feast days

August 1 marks Lammas, the first of the three festivals of autumn. Until recently, I lived in central Texas, where the wheel of the year does not fall neatly along seasons, and so time passes strangely, especially to one like me who grew up in a different wilderness entirely. My time there often felt like a blur of heat and color — wildflower season, high summer, or thunderstorms were often the only markers of the turn of the year.

We are settling now into our new home in the Pacific Northwest, where life feels markedly slower, and I can feel that old pull, that seasonal tether.

Continue reading “feast days”


the freneticism of creating


Hummingbirds belong to the bird order Apodiformes, which is Greek for ‘footless’. This is a slight misnomer, because hummingbirds do have feet, but it is accurate in that hummingbirds cannot walk due to the placement of their legs on their bodies. They will land, sometimes, but they are nearly always in flight; their breath, their heartbeats, and their wingbeats rushing at an incredible pace. They are at once determined and frenetic. They dart in and out of view, hiding, then being seen, then hiding again.

Creative work can feel like this. For me, it has meant darting from medium to medium, needing to create work but sabotaging myself by overthinking it, tacking meaning about who I am and what is my worth to everything that I endeavor to create. Letting silence or disinterest or another’s fear of connection be an ultimate judgment on the softest, tenderest parts of me. Taking constant inventory of the but why, the for whom, the to what end, yet being borne along by something that doesn’t exactly reside in the coherent world of the mind. Hiding, then being seen, then hiding again.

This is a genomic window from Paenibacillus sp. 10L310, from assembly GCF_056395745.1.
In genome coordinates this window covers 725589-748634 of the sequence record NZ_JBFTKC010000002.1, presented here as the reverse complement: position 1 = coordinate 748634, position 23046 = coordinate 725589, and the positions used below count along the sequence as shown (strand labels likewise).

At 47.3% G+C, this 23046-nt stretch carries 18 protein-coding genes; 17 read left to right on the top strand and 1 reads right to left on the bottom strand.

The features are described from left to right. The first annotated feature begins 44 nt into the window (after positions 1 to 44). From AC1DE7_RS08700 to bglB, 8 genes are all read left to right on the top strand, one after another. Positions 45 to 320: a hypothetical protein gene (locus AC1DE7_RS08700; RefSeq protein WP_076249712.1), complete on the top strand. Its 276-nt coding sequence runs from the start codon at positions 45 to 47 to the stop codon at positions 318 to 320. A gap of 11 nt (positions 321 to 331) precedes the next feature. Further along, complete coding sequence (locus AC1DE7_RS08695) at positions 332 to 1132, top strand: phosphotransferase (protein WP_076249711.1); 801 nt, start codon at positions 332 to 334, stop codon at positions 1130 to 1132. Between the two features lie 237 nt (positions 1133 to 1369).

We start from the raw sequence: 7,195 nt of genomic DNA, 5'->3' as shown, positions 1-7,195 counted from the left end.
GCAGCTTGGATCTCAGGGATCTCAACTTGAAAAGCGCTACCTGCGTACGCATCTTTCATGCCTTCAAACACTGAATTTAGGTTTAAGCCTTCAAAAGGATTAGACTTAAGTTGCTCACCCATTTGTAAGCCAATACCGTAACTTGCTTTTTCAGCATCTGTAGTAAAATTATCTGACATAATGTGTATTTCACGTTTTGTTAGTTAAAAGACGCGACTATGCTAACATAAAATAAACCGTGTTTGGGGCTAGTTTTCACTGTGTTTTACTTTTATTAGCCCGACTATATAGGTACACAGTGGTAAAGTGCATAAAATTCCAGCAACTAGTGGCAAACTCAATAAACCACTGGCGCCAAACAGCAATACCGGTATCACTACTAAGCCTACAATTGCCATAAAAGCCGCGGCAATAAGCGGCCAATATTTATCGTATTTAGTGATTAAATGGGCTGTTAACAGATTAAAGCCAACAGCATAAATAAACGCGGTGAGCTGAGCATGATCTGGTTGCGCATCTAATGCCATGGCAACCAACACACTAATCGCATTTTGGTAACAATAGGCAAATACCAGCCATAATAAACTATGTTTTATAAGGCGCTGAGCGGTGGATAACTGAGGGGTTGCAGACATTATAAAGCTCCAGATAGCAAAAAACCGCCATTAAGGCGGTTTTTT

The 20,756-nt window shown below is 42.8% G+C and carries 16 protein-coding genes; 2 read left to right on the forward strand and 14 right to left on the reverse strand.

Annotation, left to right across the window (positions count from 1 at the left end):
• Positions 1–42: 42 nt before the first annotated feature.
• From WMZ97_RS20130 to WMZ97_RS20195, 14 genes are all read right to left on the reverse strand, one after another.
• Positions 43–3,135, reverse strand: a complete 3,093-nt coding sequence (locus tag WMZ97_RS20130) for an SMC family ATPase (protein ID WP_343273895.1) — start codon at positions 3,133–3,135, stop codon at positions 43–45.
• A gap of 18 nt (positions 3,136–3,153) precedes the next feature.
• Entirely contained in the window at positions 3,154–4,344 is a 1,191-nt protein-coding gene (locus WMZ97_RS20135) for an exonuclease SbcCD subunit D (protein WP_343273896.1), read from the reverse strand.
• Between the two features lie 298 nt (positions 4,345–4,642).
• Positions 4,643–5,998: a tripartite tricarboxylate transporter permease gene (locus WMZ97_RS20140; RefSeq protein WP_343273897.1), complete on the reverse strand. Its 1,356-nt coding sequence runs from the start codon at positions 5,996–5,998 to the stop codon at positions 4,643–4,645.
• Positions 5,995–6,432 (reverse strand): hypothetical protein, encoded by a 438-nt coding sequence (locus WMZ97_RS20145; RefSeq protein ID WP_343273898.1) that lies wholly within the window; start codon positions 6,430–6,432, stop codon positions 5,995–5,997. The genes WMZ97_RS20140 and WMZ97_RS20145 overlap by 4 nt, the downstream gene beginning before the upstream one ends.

Continue reading “the freneticism of creating”



New Orleans was brief, and freezing. The first night we wandered around for hours, clutching paper mugs filled with hot black tea and whiskey; ducking into little cafes and restaurants just to get away from the cold. Not wanting to turn down onto Bourbon Street, which already looked as though it was swaying and sodden with booze, we darted sharply right, climbing up a small set of stairs off a cobblestone street and into a tiny used bookstore with narrow, labyrinthine stacks of books. This New Orleans was beautiful, with the lights of the homes and restaurants glowing warm and gold against the freezing wind, but it was the New Orleans of the next day that has tucked itself somewhere in my bones.

Continue reading “wildlife”